The development of superior combat aircraft demands the complex integration of the airframe, engine, control system, avionics, and on-board weapon systems. The integration of the engine and the inlet is tantamount to prevailing in an engagement due to the thrust required to execute combat maneuvers. For this reason, test and evaluation methods have been developed to help ensure inlet-engine compatibility by design. The most commonly used methodology characterizes inlet distortion in terms of total-pressure descriptors and correlations. The method includes ground tests employing both wind tunnel and engine test facilities, to acquire the information needed to establish inlet-engine compatibility prior to flight test. Advanced aircraft employing evolving technologies never seen in legacy systems have introduced new challenges to the methodology, and to the ground test methods employed by the methodology. One such challenge arises from the significant flow angularity, or swirl, often found in advanced inlet systems. This paper focuses on the simulation of aircraft inlet swirl during direct-connect turbine engine ground tests.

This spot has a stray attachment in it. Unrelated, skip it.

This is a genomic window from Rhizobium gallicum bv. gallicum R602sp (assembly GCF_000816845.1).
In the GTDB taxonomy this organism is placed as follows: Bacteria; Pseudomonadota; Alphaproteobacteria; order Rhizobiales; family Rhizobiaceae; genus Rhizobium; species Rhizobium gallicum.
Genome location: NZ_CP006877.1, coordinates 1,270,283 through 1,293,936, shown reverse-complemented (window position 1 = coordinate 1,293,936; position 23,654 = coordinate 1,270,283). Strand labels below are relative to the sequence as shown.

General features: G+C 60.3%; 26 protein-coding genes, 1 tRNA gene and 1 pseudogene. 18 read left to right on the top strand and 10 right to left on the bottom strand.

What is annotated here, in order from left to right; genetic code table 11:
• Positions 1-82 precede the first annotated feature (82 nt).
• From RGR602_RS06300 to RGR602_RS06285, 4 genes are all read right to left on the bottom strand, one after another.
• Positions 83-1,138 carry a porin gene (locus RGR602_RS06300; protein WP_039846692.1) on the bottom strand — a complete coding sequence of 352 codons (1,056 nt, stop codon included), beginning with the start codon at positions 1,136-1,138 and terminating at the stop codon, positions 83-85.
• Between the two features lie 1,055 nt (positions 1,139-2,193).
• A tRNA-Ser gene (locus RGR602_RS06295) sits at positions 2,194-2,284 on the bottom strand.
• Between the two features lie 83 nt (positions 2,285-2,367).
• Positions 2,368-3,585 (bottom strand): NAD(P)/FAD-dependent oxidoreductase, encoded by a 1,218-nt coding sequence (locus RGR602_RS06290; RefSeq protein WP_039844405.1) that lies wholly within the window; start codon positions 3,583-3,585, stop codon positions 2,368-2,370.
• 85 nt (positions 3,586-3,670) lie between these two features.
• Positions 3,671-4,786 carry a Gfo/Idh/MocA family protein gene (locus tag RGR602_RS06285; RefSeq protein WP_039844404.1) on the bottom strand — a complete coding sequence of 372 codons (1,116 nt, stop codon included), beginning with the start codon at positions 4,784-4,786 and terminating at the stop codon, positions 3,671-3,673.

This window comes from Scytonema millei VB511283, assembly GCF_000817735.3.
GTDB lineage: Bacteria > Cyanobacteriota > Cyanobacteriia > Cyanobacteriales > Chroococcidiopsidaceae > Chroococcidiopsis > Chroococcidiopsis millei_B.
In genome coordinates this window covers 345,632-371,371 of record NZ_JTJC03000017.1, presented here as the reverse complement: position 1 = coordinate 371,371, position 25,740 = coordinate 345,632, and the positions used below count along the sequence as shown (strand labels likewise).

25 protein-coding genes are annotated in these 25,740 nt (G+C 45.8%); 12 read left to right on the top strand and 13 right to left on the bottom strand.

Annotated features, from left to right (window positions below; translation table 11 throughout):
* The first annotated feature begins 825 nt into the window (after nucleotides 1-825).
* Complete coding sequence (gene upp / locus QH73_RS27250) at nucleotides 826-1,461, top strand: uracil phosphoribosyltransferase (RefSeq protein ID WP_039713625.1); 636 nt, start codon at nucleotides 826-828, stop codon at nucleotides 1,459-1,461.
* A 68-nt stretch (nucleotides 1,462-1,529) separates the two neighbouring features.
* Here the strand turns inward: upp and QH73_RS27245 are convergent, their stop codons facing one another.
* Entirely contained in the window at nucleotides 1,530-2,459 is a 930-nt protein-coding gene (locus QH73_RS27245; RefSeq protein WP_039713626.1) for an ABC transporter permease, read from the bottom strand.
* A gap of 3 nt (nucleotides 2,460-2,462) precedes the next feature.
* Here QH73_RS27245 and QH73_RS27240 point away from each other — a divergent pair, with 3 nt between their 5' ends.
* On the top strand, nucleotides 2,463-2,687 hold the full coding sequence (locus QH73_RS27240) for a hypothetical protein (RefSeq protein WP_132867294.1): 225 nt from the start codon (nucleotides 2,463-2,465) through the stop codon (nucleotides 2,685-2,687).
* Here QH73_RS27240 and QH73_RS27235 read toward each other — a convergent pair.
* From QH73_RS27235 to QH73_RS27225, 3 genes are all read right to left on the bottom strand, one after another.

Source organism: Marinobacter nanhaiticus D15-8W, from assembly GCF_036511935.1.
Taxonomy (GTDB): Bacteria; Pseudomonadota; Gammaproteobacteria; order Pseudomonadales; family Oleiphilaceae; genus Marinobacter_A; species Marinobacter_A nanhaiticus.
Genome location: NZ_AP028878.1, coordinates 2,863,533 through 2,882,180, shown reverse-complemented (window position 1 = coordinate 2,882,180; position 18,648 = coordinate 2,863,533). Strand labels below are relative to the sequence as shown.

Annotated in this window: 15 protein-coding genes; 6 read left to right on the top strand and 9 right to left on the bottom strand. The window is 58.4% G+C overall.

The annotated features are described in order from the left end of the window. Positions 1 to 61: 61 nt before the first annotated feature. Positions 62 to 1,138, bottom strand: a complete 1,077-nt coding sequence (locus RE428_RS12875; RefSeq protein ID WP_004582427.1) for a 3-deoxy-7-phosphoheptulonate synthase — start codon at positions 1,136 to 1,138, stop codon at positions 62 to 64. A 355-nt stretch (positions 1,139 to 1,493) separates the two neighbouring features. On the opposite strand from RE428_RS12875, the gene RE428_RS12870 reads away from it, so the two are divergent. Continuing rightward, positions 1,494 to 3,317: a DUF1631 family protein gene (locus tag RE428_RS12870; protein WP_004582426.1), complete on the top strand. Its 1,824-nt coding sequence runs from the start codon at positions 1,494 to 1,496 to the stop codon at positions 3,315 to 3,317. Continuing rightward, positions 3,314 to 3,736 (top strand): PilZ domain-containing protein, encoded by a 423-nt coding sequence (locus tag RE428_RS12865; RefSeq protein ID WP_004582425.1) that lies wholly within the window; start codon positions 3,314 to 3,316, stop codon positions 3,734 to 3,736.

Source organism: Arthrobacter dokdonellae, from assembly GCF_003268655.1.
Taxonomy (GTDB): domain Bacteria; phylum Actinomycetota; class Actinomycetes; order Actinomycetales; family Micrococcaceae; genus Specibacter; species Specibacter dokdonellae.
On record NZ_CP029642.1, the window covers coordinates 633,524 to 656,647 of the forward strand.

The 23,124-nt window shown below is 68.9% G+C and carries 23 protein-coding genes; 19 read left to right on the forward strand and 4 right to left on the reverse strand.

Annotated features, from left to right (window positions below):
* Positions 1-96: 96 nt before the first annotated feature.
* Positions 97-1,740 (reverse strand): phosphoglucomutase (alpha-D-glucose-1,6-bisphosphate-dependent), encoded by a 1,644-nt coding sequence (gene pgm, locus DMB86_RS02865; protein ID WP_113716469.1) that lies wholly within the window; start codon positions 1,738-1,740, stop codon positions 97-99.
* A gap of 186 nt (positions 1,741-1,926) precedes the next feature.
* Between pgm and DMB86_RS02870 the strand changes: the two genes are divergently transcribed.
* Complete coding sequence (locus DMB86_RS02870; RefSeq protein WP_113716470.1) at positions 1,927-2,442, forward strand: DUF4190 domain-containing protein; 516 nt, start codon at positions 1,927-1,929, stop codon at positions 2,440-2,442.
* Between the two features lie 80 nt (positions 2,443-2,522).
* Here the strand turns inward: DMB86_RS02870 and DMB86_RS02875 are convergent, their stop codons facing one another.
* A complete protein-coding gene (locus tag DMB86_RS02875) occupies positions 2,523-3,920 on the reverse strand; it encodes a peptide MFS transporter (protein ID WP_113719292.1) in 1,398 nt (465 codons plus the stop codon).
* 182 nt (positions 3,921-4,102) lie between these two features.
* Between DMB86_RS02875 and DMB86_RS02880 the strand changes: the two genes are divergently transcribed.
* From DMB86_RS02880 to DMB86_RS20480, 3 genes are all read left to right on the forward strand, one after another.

To meet the engine test challenges introduced by advanced aircraft, the Arnold Engineering Development Complex (AEDC) embarked on the development of a swirl generator capable of simulating the different types of swirl expected in future inlet systems over a wide range of swirl angles, and with the ability to remotely set steady-state or transient swirl patterns. The development progressed through a five-step process that culminated in the validation and demonstration of a fully-functional prototype.
This paper focuses on the prototype swirl generator and the progression from the establishment of simulation requirements through the prototype validation. Following summaries of each development step, the results of the validation test are presented. The paper also summarizes a recent application of the prototype which not only demonstrated the device in an engine test, but which provided a data set to support swirl methodology development.